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Refresh the life of your salad by making your own dressings to complement your meal

It’s not always easy getting excited about fruits and veggies.

I am not sure how you should or can, but those of us who prepare food (and all of us who consume food) need to find ways to get as excited about preparing and eating vegetables and fruits as we get about eating foods that are high in fats, sugars and calories with little nutrients.

I am challenging you to plan to improve your healthy eating by planning to eat more vegetables and fruits.

Summer is a natural time of the year for lighter eating and more fresh vegetables and fruits. My first thought is a green salad, as it combines nicely with many of the grilled foods you are preparing. Interestingly, the word salad comes not from anything to do with the green and leafy foods we most often associate with it, but from sal, the Latin word for salt, the first salad dressing. Salt was used as an earlier preservative to keep herbs and other plants fresh. These salted foods could be considered the original salads.

Eventually, all manner of ingredients were added to the simple mixtures. Today a salad can consist of so many different types of ingredients and be served in so many ways that it almost resists definition, except to call it, as does the dictionary, a hodgepodge. Whether it’s cold, hot, an appetizer, a first course, a main course, a post-entree refresher, all vegetables, all fruits, with meat or without meat, most salads share a common characteristic: a dressing or sauce of some kind.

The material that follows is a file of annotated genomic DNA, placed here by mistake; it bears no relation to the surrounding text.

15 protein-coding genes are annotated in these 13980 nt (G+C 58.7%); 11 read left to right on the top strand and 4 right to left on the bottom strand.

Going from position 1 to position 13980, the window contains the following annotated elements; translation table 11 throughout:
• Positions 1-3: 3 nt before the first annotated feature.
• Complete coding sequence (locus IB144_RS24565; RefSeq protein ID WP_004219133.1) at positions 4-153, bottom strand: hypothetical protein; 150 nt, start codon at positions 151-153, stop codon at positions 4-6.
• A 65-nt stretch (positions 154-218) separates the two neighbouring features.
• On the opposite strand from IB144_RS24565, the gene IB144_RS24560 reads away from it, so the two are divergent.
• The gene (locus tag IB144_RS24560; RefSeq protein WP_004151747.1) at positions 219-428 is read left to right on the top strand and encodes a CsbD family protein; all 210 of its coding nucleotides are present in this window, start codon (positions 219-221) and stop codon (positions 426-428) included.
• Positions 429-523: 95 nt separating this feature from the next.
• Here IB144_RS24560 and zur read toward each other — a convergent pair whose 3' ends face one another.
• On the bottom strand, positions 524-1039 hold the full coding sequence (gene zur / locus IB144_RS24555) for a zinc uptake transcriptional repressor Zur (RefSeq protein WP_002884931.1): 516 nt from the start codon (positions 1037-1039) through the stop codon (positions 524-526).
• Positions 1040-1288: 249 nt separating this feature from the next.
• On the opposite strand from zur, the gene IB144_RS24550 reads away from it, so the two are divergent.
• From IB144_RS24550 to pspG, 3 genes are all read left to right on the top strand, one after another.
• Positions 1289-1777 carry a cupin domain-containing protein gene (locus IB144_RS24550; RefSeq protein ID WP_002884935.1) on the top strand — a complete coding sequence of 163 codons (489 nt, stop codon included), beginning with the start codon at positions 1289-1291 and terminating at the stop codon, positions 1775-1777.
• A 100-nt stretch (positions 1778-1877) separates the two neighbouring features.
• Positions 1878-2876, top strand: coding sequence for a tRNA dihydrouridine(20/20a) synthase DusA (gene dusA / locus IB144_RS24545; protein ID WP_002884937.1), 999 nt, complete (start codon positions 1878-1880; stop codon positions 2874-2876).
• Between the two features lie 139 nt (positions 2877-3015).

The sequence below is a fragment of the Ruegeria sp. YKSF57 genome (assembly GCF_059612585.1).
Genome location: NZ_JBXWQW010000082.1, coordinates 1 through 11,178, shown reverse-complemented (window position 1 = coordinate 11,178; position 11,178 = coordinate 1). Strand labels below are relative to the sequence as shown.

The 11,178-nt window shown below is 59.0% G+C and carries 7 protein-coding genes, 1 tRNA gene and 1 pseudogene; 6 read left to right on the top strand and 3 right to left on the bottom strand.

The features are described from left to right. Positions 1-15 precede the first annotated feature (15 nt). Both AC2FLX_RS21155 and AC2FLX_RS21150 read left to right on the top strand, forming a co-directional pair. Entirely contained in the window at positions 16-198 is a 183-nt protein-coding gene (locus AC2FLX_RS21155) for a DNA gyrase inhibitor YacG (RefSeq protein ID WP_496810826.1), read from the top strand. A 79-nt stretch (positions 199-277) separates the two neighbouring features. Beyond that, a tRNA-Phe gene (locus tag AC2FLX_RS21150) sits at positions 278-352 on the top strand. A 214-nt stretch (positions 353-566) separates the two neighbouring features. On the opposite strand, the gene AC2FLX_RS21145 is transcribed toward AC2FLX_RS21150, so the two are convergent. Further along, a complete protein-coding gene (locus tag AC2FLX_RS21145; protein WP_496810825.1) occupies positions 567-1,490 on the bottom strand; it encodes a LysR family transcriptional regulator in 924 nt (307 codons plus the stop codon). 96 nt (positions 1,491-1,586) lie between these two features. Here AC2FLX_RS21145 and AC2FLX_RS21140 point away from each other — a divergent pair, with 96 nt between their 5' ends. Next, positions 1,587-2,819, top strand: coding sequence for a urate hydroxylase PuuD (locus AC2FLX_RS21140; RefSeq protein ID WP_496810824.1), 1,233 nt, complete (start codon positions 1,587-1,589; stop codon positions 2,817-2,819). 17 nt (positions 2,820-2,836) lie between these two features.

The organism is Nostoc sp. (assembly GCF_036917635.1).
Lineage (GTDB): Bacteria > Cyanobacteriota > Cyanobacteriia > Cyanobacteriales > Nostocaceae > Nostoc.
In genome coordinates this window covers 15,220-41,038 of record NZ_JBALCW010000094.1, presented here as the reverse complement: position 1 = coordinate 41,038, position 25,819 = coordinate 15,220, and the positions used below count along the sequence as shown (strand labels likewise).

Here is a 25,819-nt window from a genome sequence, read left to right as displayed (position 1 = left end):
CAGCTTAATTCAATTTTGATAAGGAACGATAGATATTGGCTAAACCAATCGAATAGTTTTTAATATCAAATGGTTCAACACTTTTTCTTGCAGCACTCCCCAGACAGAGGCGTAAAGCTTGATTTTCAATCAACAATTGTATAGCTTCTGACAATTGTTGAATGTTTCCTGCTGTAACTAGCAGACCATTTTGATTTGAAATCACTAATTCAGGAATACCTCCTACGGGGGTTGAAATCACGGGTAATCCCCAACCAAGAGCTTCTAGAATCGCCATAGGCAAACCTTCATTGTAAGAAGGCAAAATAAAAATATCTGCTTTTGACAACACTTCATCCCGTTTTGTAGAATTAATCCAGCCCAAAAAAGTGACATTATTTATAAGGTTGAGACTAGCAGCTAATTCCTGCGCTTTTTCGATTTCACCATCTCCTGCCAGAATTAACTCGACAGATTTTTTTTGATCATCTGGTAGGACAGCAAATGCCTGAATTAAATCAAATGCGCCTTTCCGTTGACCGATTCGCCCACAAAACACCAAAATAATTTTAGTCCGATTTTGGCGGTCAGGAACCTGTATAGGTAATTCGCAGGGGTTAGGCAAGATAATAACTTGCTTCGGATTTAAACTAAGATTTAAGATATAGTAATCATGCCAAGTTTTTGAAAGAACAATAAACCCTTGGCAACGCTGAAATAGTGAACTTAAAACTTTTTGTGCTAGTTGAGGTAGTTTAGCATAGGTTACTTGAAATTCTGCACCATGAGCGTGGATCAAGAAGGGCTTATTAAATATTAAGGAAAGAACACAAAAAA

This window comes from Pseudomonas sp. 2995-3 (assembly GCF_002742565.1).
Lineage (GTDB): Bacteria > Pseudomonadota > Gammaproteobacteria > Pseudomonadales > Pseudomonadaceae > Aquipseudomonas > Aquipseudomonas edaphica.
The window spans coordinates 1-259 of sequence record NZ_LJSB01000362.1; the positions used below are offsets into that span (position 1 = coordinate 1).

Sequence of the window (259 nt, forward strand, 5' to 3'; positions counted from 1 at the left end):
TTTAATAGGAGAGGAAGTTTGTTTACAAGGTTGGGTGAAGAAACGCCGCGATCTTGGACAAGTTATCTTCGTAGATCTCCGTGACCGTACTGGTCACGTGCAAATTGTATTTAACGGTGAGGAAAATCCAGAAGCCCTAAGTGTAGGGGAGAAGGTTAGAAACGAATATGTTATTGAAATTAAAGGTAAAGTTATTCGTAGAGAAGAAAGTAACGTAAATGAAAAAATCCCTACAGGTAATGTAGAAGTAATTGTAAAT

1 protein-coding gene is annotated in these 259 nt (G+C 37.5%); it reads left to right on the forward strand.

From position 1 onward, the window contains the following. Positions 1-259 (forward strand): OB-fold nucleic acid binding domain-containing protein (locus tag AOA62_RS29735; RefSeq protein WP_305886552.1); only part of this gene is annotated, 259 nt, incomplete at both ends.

The dressing or the sauce is often where the eating healthy part is lost because of the amount of fat or sugar in the dressing. Making your own salad dressing is an excellent way to create a dressing that is healthier and to also stretch your food dollars. I remember as a child making French dressing using a can of creamed tomato soup; this was a bonus to eating green salad. I encourage you to find a basic recipe online or in your favorite cookbook and making it as the directions state the first time, and then begin to adapt the recipe on your own.

When you are making a healthy green salad, avoid using iceberg lettuce as there is little food value. Bagged salads may be convenient, but they don’t keep. When you are selecting greens for a salad keep in mind the fresher and greener the lettuce, the fresher tasting the salad! When storing greens, keep them as dry as possible. If you buy greens in the box, open the box and place some paper towels in the bottom, layered between the greens in the middle and lying on top. The paper towel will absorb the moisture and the salad greens will keep longer.

Here is to making a real effort to eating more vegetables and fruits, and starting with a light and tasty green salad that allows you to be creative.

For more nutrition and healthy eating tips from Mary Ann Lienhart-Cross, subscribe to the Food & Nutrition email newsletter.

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